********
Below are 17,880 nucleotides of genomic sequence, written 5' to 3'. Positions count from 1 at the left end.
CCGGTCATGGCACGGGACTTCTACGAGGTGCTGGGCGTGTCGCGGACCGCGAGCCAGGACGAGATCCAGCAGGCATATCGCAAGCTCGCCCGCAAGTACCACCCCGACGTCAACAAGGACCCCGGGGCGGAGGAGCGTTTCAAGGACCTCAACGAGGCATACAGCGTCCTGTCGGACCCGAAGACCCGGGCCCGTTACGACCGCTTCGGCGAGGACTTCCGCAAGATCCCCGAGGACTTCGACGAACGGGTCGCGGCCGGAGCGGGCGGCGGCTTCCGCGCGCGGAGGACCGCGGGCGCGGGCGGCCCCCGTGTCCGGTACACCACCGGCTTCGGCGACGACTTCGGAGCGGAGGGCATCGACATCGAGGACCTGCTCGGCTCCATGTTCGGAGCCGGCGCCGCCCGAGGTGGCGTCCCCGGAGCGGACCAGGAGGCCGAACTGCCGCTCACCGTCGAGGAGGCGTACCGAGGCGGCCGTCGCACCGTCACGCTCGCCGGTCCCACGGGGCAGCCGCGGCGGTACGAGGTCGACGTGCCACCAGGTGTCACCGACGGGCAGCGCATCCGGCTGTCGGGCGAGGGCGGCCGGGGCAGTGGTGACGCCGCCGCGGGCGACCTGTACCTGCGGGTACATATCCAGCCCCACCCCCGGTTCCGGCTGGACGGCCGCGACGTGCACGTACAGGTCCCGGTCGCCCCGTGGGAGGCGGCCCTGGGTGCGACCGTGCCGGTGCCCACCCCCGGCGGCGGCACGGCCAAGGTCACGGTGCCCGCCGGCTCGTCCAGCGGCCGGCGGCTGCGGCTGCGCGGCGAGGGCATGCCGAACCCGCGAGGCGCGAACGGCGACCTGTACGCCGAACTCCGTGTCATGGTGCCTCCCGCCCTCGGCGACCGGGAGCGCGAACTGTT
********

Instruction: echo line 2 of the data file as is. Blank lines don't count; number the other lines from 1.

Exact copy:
CCGGTCATGGCACGGGACTTCTACGAGGTGCTGGGCGTGTCGCGGACCGCGAGCCAGGACGAGATCCAGCAGGCATATCGCAAGCTCGCCCGCAAGTACCACCCCGACGTCAACAAGGACCCCGGGGCGGAGGAGCGTTTCAAGGACCTCAACGAGGCATACAGCGTCCTGTCGGACCCGAAGACCCGGGCCCGTTACGACCGCTTCGGCGAGGACTTCCGCAAGATCCCCGAGGACTTCGACGAACGGGTCGCGGCCGGAGCGGGCGGCGGCTTCCGCGCGCGGAGGACCGCGGGCGCGGGCGGCCCCCGTGTCCGGTACACCACCGGCTTCGGCGACGACTTCGGAGCGGAGGGCATCGACATCGAGGACCTGCTCGGCTCCATGTTCGGAGCCGGCGCCGCCCGAGGTGGCGTCCCCGGAGCGGACCAGGAGGCCGAACTGCCGCTCACCGTCGAGGAGGCGTACCGAGGCGGCCGTCGCACCGTCACGCTCGCCGGTCCCACGGGGCAGCCGCGGCGGTACGAGGTCGACGTGCCACCAGGTGTCACCGACGGGCAGCGCATCCGGCTGTCGGGCGAGGGCGGCCGGGGCAGTGGTGACGCCGCCGCGGGCGACCTGTACCTGCGGGTACATATCCAGCCCCACCCCCGGTTCCGGCTGGACGGCCGCGACGTGCACGTACAGGTCCCGGTCGCCCCGTGGGAGGCGGCCCTGGGTGCGACCGTGCCGGTGCCCACCCCCGGCGGCGGCACGGCCAAGGTCACGGTGCCCGCCGGCTCGTCCAGCGGCCGGCGGCTGCGGCTGCGCGGCGAGGGCATGCCGAACCCGCGAGGCGCGAACGGCGACCTGTACGCCGAACTCCGTGTCATGGTGCCTCCCGCCCTCGGCGACCGGGAGCGCGAACTGTT